Israel gained more territory than it was allotted by the UN, but the cost was enormous. The economy was decimated and 6,373 Israelis were killed, nearly 1% of the Jewish population. Approximately 10,000 Arabs were killed. Had the West enforced the partition resolution or given the Jews the capacity to defend themselves, many lives might have been saved.

At the end of 1949, 40 of the 59 member states of the UN recognized Israel, an improvement over the 33 votes (out of the then-56 members) for the creation of a Jewish state two years earlier (with the Arab states predictably opposed to both).

The Palestinians refer to Israel’s Independence Day as the Nakba — the catastrophe — because they assert the Jewish state was created at their expense. The Palestinians don’t acknowledge that it would have been a catastrophe for them even if the Arab states had driven the Jews into the sea, because the invaders had no interest in creating a Palestinian state; they wanted to divide the spoils among themselves. Despite losing, they still did so, with Egypt occupying the Gaza Strip and Transjordan seizing what is now referred to as the West Bank.

The Palestinians are victims of their own obstinacy. They rejected offers of statehood in 1937, when Britain’s Lord Peel proposed partitioning Palestine into two states. They turned down an even better offer in 1939 when the British were prepared to create a unitary Arab state. In 1947, they rejected the UN’s partition plan to create a Jewish and Arab state. They subsequently squandered opportunities for statehood from 1949-1967, when they never demanded that Jordan and Egypt create a Palestinian state; in 1979, when Israel offered them autonomy; and, in 2000 and 2008, when Israeli prime ministers offered them a state in more than 94% of the West Bank and all of Gaza.

Palestinians and their supporters repeatedly say they object to the “occupation” of the territories Israel captured in 1967. If that is true, then why isn’t their Nakba Day celebrated each June on the anniversary of the Arab defeat in the Six-Day War?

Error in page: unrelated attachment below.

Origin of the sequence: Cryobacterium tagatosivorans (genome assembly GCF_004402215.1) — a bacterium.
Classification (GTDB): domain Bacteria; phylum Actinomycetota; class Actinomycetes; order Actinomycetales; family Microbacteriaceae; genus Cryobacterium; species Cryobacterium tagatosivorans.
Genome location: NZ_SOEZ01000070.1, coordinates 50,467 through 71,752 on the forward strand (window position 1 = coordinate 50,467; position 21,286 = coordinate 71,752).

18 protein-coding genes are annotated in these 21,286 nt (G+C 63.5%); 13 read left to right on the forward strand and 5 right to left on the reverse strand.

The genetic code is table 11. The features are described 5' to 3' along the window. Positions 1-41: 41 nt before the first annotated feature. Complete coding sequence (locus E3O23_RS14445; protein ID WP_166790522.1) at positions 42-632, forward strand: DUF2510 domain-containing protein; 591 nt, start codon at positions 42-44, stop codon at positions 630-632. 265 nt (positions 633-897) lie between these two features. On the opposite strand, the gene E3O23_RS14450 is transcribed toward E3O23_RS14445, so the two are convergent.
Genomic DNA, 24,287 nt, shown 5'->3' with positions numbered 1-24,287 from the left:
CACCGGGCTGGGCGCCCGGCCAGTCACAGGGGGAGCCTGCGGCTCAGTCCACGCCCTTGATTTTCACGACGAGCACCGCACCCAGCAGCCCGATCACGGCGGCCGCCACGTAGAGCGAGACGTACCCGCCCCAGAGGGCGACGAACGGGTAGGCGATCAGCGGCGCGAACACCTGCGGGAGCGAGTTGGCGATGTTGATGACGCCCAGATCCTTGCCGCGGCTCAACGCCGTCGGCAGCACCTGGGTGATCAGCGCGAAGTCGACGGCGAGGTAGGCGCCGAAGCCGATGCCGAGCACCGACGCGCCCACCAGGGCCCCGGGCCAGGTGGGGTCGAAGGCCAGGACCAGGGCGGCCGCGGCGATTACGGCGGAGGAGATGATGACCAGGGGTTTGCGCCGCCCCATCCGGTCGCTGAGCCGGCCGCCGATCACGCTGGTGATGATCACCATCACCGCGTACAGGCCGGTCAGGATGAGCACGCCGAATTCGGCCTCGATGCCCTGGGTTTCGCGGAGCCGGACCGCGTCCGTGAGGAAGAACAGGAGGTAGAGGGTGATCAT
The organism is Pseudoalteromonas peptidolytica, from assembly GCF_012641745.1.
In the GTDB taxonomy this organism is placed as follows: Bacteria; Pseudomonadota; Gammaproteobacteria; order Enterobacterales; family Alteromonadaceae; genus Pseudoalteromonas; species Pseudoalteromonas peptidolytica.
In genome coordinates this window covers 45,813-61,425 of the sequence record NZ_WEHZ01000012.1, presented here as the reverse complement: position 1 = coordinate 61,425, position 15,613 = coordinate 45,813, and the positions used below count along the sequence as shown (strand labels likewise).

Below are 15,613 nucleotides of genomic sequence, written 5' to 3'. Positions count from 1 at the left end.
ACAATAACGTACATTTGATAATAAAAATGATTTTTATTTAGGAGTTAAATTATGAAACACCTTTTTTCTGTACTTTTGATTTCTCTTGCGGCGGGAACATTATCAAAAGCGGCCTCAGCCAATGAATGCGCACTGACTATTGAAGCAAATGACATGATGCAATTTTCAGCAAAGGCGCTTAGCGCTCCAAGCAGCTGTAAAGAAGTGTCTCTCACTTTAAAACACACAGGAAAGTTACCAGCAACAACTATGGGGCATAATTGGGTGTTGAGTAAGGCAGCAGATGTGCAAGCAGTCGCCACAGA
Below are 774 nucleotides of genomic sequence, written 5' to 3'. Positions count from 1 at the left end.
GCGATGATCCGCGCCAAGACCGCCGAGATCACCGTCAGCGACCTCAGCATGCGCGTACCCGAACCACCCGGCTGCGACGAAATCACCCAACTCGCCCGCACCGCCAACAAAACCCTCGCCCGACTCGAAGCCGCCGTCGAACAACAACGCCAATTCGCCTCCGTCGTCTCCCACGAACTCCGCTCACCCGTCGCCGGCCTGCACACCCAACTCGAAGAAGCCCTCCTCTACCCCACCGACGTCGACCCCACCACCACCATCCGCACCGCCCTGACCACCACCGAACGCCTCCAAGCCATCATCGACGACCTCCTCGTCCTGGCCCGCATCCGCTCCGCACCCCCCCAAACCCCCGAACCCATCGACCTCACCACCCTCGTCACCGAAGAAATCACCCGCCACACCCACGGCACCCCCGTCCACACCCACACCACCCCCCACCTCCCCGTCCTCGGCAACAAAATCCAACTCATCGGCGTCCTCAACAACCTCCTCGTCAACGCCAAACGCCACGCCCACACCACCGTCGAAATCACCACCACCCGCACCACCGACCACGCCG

The reason is that the Palestinians consider the creation of Israel the original sin, and their focus on that event is indicative of their refusal to reconcile themselves with the Jewish state.

Despite the “catastrophe,” nearly two million Palestinians now enjoy full citizenship in the only democracy in the Middle East while their cousins in other Arab countries are denied citizenship and face persecution far beyond what they say they suffer in the West Bank. For example, journalist Khaled Abu Toameh recently wrote that “the only apartheid in the Middle East” can be found in Lebanon where Palestinians are “barred from 72 regulated professions” and “cannot own property.”

Israeli Arabs have no interest in living in a Palestinian state, which is little better. They see first-hand how Hamas and the Palestinian Authority deny their own people civil and human rights.

If the Jews had lost the war in 1948, it would have been more than a catastrophe; it would have been the genocide Azzam Pasha promised. Israel is much more powerful today than it was then; however, Israel still cannot afford to lose a single war.

Mitchell Bard is a foreign policy analyst and authority on US-Israel relations.